Reporter aims to catalyze discussion about climate change and Zimbabwe's energy crisis
When crippling droughts knock out hydroelectricity for up to 20 hours a day, it's hard to ignore the relationship between climate change and energy access in Zimbabwe. So why isn't the country talking about it? Journalist Andrew Mambondiyani wants to chan
I am a freelance journalist and, in order to meet my deadlines, I need constant access to the Internet. But for the past few months, I often went up to 12 hours without Internet access due to power outages — it’s been a nightmare.
I could not meet deadlines for some of my assignments and I lost income too. So I had to ask myself, why is Zimbabwe currently in such a crippling power crisis?
I realized that it was a mix of both poor energy policies by the leadership of President Robert Mugabe’s government and climate change-induced droughts. It’s clear to me the electricity crisis has seeped into virtually all sectors of Zimbabwe’s economy.
Right now, the climate change debate in Zimbabwe is centred around agriculture, clean water supply, floods and droughts. But very little has been said about the link between climate change and Zimbabwe’s access to clean energy, with almost no research being done in this area.
When the Kariba Dam, which supplies water to the country’s biggest hydropower station, was crippled by drought, the government was caught unprepared. Experts were only thrust into action when the country was deep in the throes of a serious power crisis with some areas going without electricity for up to 20 hours a day.
It compelled me to do an in-depth feature story to enhance the debate on climate change and access to clean energy. Specifically, I wanted the article to focus on how climate change is impacting or will impact Zimbabwe’s energy access.
But convincing a local editor to commission such a feature story proved difficult. As usual, there was a lack of interest about general issues related to climate change, particularly its link to energy issues.
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My desire to delve deeper into climate change and energy issues was fulfilled, however, when I was awarded the Access to Energy Journalism Fellowship. My first step was to travel to a remote micro hydropower station located south of the eastern border city of Mutare, which was temporarily shut down as a result of low water levels in the local river.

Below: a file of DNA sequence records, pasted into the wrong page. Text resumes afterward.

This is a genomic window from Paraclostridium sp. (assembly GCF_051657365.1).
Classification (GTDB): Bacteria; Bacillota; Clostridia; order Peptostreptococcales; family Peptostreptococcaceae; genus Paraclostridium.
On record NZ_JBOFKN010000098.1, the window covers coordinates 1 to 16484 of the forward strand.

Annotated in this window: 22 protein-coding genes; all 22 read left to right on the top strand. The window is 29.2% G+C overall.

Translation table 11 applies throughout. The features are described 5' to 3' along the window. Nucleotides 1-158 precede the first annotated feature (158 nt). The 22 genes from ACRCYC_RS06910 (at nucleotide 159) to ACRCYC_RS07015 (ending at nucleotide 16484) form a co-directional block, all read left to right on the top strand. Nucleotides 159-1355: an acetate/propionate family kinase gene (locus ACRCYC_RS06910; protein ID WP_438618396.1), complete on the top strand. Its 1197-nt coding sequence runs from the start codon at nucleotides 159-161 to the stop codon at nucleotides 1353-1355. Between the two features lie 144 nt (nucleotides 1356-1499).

Local residents, who depend on the small hydropower plant for electricity, were left in darkness, deepening the devastation already felt by an El Niño-induced drought in the area. Though experts say El Niño is not a climate change phenomenon, the drought conditions are intensified due to global warming.
It’s true that many local villagers, particularly the elderly, were not comfortable talking to me as they considered me a stranger. However, the few I talked with expressed frustration as they did not know what to do.
Unfortunately, the situation isn’t much better in urban areas that depend on the national electricity grid. Though the situation improved a bit when the country started importing more electricity from South Africa, the future does not look good. Many people are now depending on firewood for energy and, as a result, the mountains surrounding urban centres have been stripped bare of trees.
Priscilla Mazanga, a Mutare city resident, told me that at times she uses dirty, discarded plastics to make fire for cooking. Though using plastics is very unhealthy, she has no option; she needs to feed her children.
But as the country explores options for clean and renewable energy, independent economist and energy expert Eddie Cross said Zimbabwe was not suited for wind power generation as there were few sites with sufficient wind.
However, Cross did say the country was investing quite heavily in solar energy and within two years Zimbabwe would get about 20 percent of its electricity from solar sources. As I am writing this blog, companies recently awarded tenders to construct some solar projects are expected to start soon. One company expects to complete their project by the end of next year.
It's an encouraging intervention, though a little late considering the severity of the situation. But as the expression goes, better late than never.